On top of hidden unemployment, the UK also has an ever growing problem with underemployment; the case of people unable to find jobs with sufficient hours/pay to meet their needs.
A recent paper by researchers at the University of Stirling revealed that underemployment rose from 6.2% in 2008 to 9.9% in 2012. The rate hit 30% among 16 to 24 year olds.
We have also seen the rise of ‘zero hour’ contracts. Almost unheard of a few years ago, more than a million UK workers are now under these contracts. These contracts have no specified working hours – meaning that an employee is placed on permanent stand by until or unless the employer needs them. While classed as employed, the person has no wage security as they cannot guarantee their pay from one week to the next. They also receive no sick pay, leave or other basic terms and conditions.
The Resolution Foundation recently published a review of ‘Zero Hours’ contracts which found serious issues of the spike in their use:
- Those on ‘Zero Hours’ contracts earn less than half the average wage (£236 vs. £482 per week) of those on proper contracts.
- Workplaces using ‘Zero Hours’ contracts have a higher proportion of staff on low pay(within £1.25 of minimum wage) than those who do not.
These factors have allowed the UK Labour Market in recent years to combine a relatively high level of employment and an unprecedented squeeze on wages.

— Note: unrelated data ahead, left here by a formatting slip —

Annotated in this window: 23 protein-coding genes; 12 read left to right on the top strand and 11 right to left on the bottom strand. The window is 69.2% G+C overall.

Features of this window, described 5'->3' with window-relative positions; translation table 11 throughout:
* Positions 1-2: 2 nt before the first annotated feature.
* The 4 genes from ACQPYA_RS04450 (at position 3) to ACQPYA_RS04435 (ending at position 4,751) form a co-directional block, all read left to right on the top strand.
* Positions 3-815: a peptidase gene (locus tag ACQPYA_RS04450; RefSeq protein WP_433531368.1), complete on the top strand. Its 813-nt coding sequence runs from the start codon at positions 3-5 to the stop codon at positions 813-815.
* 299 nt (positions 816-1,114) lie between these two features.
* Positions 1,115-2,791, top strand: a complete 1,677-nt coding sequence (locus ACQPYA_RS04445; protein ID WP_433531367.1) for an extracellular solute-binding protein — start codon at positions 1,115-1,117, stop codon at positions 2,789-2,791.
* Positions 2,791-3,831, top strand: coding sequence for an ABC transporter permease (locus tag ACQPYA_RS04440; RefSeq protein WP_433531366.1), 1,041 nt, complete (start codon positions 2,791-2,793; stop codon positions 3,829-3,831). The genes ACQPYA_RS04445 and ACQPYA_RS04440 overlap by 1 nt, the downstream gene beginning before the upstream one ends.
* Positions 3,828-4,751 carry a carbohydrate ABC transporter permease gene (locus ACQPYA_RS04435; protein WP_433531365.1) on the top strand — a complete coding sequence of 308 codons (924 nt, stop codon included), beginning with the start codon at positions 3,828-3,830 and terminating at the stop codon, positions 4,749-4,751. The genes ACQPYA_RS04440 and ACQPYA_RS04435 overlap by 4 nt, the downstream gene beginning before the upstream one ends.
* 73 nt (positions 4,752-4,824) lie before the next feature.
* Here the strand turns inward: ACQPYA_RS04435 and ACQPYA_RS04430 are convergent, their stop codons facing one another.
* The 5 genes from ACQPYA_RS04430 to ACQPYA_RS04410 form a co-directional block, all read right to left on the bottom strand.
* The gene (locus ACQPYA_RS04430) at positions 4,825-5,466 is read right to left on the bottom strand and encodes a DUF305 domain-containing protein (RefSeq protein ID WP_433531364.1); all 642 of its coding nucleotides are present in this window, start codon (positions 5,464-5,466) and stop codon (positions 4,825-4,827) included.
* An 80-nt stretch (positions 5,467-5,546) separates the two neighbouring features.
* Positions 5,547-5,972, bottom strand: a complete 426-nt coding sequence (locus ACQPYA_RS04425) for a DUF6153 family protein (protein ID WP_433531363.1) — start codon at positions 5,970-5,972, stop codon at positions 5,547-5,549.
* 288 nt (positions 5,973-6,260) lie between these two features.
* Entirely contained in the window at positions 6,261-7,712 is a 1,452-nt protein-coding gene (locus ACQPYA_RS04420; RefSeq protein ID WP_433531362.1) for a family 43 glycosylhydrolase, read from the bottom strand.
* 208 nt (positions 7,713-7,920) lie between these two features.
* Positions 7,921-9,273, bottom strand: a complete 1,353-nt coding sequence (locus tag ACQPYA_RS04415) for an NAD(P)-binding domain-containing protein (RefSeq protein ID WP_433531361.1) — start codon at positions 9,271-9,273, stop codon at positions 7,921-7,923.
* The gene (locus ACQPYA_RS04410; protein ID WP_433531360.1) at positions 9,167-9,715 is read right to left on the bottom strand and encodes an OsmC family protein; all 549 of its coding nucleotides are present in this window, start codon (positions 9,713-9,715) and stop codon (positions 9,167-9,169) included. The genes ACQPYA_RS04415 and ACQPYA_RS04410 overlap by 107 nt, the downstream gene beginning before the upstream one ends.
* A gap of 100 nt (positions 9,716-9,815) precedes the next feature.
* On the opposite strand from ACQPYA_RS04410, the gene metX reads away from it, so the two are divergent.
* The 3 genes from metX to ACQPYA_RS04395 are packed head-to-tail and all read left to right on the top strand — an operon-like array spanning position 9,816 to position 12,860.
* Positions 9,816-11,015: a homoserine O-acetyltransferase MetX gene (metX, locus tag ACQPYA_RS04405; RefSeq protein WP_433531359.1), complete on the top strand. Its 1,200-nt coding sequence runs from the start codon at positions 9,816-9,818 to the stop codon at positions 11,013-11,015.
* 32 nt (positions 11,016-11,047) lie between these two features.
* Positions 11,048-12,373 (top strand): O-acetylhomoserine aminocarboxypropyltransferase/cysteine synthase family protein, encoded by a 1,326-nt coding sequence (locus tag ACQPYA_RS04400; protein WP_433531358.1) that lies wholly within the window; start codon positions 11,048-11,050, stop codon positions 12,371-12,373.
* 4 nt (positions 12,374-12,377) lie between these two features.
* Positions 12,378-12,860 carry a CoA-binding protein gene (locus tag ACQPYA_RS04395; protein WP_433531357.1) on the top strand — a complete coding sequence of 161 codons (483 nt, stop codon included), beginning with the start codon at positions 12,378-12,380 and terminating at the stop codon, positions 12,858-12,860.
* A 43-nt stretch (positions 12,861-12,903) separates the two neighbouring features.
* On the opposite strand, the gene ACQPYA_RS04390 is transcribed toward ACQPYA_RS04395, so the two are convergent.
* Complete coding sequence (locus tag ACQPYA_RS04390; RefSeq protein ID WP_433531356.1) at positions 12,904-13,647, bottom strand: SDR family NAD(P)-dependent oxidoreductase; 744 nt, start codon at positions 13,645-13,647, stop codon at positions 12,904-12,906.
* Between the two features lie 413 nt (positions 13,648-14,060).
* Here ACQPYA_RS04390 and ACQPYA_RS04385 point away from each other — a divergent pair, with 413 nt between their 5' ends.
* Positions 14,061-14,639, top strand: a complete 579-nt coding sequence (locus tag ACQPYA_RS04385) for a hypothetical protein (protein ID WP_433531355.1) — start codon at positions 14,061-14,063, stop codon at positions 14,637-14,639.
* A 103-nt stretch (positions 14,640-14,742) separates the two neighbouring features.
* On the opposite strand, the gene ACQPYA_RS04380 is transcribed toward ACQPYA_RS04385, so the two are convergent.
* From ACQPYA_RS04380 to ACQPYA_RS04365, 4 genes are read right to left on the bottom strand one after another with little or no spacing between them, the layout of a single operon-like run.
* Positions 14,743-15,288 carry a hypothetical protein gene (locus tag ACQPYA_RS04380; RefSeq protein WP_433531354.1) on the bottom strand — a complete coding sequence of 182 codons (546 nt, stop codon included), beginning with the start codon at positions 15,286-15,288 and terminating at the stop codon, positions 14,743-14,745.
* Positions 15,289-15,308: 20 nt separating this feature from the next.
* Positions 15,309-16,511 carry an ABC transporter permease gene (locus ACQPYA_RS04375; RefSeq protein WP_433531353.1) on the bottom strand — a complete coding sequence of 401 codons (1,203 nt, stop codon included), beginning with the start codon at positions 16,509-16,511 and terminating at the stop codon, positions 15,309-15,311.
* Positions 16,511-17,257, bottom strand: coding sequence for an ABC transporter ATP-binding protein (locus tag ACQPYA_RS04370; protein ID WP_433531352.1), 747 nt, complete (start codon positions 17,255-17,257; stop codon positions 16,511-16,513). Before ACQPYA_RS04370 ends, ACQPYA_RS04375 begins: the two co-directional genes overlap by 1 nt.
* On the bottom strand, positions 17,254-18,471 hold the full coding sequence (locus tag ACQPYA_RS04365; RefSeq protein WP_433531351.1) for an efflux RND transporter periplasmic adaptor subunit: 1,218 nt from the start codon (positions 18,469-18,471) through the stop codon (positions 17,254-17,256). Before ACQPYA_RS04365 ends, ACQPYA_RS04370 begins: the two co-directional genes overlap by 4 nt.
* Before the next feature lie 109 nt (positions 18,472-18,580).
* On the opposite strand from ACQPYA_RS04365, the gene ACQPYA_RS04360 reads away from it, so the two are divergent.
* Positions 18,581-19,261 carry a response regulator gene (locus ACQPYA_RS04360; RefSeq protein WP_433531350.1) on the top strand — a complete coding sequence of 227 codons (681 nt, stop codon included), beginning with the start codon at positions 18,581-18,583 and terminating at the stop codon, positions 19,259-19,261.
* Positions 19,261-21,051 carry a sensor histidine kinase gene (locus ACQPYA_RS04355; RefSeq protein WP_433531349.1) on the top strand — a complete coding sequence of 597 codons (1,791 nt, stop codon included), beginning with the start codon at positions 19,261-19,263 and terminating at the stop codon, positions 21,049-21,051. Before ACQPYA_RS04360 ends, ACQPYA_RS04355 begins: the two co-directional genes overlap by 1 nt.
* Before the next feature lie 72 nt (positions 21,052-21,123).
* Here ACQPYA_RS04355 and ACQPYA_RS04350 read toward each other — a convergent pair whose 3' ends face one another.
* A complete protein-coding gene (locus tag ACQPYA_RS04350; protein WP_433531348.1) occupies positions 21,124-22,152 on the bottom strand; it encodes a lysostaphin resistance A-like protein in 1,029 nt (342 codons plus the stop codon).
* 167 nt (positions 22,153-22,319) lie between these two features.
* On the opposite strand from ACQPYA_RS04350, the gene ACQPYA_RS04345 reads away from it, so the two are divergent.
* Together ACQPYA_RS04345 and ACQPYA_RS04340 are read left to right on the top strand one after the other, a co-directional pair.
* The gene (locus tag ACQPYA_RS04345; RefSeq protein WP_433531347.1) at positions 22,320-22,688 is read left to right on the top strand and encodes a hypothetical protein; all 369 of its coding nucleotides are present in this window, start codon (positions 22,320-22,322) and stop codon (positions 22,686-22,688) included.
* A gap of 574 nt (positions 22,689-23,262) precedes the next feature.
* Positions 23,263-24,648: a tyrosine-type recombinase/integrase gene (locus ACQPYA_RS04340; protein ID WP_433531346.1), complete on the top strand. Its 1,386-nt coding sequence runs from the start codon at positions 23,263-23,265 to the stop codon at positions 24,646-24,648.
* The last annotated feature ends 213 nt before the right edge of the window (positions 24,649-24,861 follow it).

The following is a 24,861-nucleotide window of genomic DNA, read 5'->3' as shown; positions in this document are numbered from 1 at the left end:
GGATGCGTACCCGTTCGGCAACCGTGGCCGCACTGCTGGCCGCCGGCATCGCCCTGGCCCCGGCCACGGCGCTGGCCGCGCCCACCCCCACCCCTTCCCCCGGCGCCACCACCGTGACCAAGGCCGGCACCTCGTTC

- Those on ‘Zero Hours’ contracts work 10 hours a week less, on average, than those who are not (21hrs – 31hrs).
- 18% of those on ‘Zero Hours’ contracts are seeking alternative employment or more hours versus 7% of those in ordinary contracts
These factors have contributed to the rise in underemployment in the UK since 2008. An ONS survey last year revealed more than 1 million people had been added to the rank of the underemployed since the 2008 bailout of the banks.
- ‘Zero Hours’ contracts are hitting young people the hardest, with 37% of those on such contracts aged between 16-24.
- ‘Zero Hours’ contracts are more likely to be held by those without a degree, and with a GCSE as their highest level of education.
- Non UK Nationals are 15% more likely to be employed on such a contract than UK Nationals.
It is not difficult to see the advantages of ‘Zero Hours’ contracts to employers – they can achieve maximum flexibility of their workforce, effectively retaining them on a pay as you go basis. It is also clear that in the short term, the government of the day also enjoy the advantage of hiding the true effects of their cut throat economic policies. But the ordinary human being seeking to meet the rising cost of living is losing on all counts.